Since then, I have dedicated my academic career to learning how the people I met in Bosnia – and later travelling in Iraq, Afghanistan and South Sudan – could overcome the dehumanizing violence of landmines. I’ve learned that landmines kill civilians and don’t win wars. And I’ve discovered that the landmine crisis is not an insurmountable problem.
Overcoming the Landmine Threat
Advocacy by the ICBL resulted in a treaty banning antipersonnel landmines in 1997, signed now by 161 countries. This caused a dramatic drop in landmine use and greater investment in clearance, victim assistance and risk education. In ten years, the number of new casualties reduced from 20,000 to fewer than 4,000. Deminers have cleared or verified almost 2,000 square kilometers of land, removing 3.3 million landmines.
But declaring victory would be premature. The renewed danger in the Balkans following the recent floods – which washed landmines into previously safe areas – dramatically illustrates how much work is left to be done. Fifty-nine countries are still affected by landmines. Casualty rates remain high in many of them, particularly Afghanistan (766 people in 2012) and Colombia (496 people).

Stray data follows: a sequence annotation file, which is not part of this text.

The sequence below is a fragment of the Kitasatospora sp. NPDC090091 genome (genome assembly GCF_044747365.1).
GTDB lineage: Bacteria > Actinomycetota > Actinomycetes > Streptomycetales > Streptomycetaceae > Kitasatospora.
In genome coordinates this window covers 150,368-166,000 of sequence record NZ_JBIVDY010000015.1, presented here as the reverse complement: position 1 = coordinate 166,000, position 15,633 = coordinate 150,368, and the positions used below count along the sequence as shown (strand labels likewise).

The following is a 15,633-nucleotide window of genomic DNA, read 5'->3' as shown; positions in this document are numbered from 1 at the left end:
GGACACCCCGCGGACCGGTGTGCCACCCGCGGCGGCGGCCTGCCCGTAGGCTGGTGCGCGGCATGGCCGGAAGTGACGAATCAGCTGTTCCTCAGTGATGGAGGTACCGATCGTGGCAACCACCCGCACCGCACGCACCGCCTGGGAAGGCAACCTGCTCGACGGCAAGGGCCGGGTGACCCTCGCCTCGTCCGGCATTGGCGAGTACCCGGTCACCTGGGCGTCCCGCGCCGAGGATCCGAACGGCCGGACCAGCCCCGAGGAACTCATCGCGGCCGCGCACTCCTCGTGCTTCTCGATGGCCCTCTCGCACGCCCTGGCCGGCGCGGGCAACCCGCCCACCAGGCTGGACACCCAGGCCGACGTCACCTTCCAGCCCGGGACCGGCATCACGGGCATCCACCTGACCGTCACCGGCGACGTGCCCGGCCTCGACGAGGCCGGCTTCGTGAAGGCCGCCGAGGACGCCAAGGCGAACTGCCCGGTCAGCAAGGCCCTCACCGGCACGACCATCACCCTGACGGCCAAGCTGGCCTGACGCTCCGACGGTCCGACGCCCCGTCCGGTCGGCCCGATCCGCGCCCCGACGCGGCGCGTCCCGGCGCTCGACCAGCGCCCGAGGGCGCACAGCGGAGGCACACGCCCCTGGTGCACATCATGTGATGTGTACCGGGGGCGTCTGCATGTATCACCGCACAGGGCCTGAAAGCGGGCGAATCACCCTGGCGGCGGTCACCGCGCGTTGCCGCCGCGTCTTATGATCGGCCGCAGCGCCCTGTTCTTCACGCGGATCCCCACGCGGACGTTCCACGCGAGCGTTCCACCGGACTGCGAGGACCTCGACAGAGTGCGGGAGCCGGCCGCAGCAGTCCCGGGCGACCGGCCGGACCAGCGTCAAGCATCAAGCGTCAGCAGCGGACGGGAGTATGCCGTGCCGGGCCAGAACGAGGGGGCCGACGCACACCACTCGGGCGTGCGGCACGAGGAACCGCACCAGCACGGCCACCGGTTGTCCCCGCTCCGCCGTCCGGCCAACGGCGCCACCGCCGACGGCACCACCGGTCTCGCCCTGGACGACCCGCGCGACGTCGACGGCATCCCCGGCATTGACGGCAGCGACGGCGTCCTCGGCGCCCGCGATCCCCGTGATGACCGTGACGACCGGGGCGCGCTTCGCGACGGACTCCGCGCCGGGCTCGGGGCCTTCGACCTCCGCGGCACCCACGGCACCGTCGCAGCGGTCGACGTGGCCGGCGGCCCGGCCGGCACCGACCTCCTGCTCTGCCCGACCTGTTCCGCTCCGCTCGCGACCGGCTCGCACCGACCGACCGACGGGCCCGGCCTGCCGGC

And a few hold-out countries still have not joined the ban, including Syria, North Korea, Iran and, yes, the United States of America.
Longing for American Leadership
Back when he was running for president in 2008, Barack Obama promised he would ‘lead the way’ on ‘international initiatives to limit harm to civilians caused by conventional weapons.’ It’s one of the reasons I voted for him.
But once in office, Obama kept in place the Bush administration’s ambivalent landmine policy (which he put under ‘review’ since 2009) rather than joining the ban. This put the US at odds with all of its NATO allies, the entire EU and every country in the Western Hemisphere except Cuba.
‘Our military does not depend on anti-personnel landmines,’ Tim Rieser, foreign policy aide to Senator Patrick Leahy (D-VT), a key supporter of the treaty, told me. With today’s wars’ rapidly shifting frontlines, ‘You don’t want to be dispensing landmines in areas that you may have to cross in a few minutes or hours.’
The US has not produced antipersonnel landmines since the first Gulf War and has only laid one (in Afghanistan in 2002). Perhaps motivated by global criticism, the US is also the biggest donor to landmine clearance and mitigation programs.